Speaking of Covington, Trisha Anderson, who most recently served as FBI principal deputy general counsel, rejoined the firm as a partner in Washington.
Anderson’s practice will focus on national security and government enforcement matters, particularly surveillance and law enforcement compliance and litigation, cybersecurity and data privacy, and economic sanctions issues. She primarily advises clients in the information technology, communications, and financial services industries.
Virginia Lt. Gov. Justin Fairfax made the unusual move of joining Morrison & Foerster this week as a partner without leaving public office.
Fairfax, who was elected last November, will be part of the firm’s litigation, trials, investigations, and white-collar defense groups.
Tensegerity Law Group, a patent-litigation-focused law firm formed in 2011, opened offices in D.C. this week.
The relatively young firm was founded by a small group of partners and associates who exited Weil, Gotshal & Manges. Tensegerity will be led in Washington by partner Azra Hadzimehmedovic, a former Weil associate, and partner Aaron Nathan, also a Weil alum.
Squire Patton Boggs’ U.S. public policy practice added Dave LesStrang as principal, following his spending several decades as a staffer on the Hill.
He has worked for the U.S. House of Representatives Appropriations Committee and was most recently the majority clerk and staff director for the Subcommittee on Interior, the Environment, and Related Agencies. He will advise clients on policy matters, particularly involving the appropriations process.
Maria González Calvet, a former federal prosecutor in the Justice Department’s FCPA unit and in-house counsel at General Electric, has joined Ropes & Gray as a partner in D.C.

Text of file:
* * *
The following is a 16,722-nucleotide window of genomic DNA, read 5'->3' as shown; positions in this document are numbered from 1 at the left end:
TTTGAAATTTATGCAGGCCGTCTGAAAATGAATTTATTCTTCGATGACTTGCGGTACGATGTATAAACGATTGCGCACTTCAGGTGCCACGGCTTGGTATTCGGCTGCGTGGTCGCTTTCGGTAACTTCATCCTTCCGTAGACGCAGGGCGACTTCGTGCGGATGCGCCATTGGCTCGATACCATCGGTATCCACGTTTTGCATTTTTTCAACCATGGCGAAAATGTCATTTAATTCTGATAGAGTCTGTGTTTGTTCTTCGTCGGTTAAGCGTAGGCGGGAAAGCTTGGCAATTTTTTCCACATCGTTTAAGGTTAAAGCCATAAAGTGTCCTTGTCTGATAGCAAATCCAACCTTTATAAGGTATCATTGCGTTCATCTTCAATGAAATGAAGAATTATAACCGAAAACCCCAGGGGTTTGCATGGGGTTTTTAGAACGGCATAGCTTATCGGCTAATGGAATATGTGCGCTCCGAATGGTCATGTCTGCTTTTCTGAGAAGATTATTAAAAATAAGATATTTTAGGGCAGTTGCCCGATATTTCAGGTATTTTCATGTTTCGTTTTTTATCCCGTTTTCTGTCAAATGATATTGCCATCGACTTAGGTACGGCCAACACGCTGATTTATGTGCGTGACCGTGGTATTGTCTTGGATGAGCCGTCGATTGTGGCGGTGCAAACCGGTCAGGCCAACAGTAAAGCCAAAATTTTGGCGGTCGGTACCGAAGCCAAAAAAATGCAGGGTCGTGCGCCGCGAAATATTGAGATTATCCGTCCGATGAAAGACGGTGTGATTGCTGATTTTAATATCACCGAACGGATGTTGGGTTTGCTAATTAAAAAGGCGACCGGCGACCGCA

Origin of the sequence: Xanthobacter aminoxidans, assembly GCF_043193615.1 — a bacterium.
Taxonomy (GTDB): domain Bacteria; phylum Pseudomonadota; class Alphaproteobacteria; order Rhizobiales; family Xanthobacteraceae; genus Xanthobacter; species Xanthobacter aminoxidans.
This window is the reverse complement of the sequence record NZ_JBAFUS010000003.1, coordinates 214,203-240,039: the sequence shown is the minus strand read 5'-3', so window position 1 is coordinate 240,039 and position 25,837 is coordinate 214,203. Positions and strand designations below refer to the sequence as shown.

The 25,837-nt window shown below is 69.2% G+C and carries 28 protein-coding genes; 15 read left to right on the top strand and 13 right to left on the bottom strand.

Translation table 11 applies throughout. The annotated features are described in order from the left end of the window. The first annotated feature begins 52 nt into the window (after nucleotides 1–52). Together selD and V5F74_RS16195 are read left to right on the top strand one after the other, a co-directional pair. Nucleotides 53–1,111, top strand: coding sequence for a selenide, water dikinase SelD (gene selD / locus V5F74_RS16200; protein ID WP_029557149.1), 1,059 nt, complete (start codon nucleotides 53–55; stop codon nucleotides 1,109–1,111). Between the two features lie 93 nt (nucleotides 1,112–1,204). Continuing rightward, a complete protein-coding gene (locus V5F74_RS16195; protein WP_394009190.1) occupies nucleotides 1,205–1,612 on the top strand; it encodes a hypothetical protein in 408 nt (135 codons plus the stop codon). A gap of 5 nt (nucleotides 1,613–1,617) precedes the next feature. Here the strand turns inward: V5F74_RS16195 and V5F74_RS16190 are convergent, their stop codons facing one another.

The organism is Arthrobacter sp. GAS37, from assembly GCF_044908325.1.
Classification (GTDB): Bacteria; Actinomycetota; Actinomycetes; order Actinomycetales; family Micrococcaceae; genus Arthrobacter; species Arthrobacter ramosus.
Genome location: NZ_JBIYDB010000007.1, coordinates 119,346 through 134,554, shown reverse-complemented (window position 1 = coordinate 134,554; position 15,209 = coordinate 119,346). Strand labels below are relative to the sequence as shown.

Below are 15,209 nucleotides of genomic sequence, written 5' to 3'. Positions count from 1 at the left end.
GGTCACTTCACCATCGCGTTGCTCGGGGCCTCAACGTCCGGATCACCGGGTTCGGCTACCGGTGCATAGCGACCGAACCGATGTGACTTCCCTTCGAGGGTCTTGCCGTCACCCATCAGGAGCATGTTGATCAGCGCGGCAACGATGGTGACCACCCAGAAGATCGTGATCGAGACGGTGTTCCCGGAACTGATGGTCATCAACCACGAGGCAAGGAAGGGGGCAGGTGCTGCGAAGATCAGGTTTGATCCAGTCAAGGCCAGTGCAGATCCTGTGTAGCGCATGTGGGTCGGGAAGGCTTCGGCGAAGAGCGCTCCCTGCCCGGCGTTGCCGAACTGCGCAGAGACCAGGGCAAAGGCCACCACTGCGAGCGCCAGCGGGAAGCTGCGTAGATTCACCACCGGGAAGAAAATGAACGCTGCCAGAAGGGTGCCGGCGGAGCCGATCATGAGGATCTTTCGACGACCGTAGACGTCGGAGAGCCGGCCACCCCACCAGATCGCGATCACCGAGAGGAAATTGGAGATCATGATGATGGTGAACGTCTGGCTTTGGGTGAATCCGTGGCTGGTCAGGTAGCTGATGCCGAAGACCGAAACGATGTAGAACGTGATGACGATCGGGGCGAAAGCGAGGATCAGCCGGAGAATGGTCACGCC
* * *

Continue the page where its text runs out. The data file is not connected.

She will work on the firm’s anti-corruption and international risk team, focusing on internal investigations and clients’ disclosure, negotiations, and compliance issues.
She will draw on more than 20 years of government experience in private practice focused on consumer protection law and privacy and cybersecurity compliance.
King & Spalding lured Brian Ashin from Manatt, Phelps & Phillips to join the firm as partner in Washington.
Ashin will work in King & Spalding’s corporate, finance, and investments practice group and will represent private equity, financial institutions, and private companies.
Davis Wright Tremaine added Doug Litvack as a partner in the firm’s Washington, D.C., office.
He was previously an associate at Jones Day and began his career as an attorney at the Federal Trade Commission.
Akin Gump Strauss Hauer & Feld’s pro bono work for the Washington Nationals Youth Baseball Academy and Nationals Foundation was honored on-field before Thursday night’s game against the Chicago Cubs.
The game ended with the Nationals losing in 10 innings to the National League-leading Cubs. The Nationals have a losing record, and look unlikely to end their streak of not winning a single playoff series since expanding to D.C. in 2005.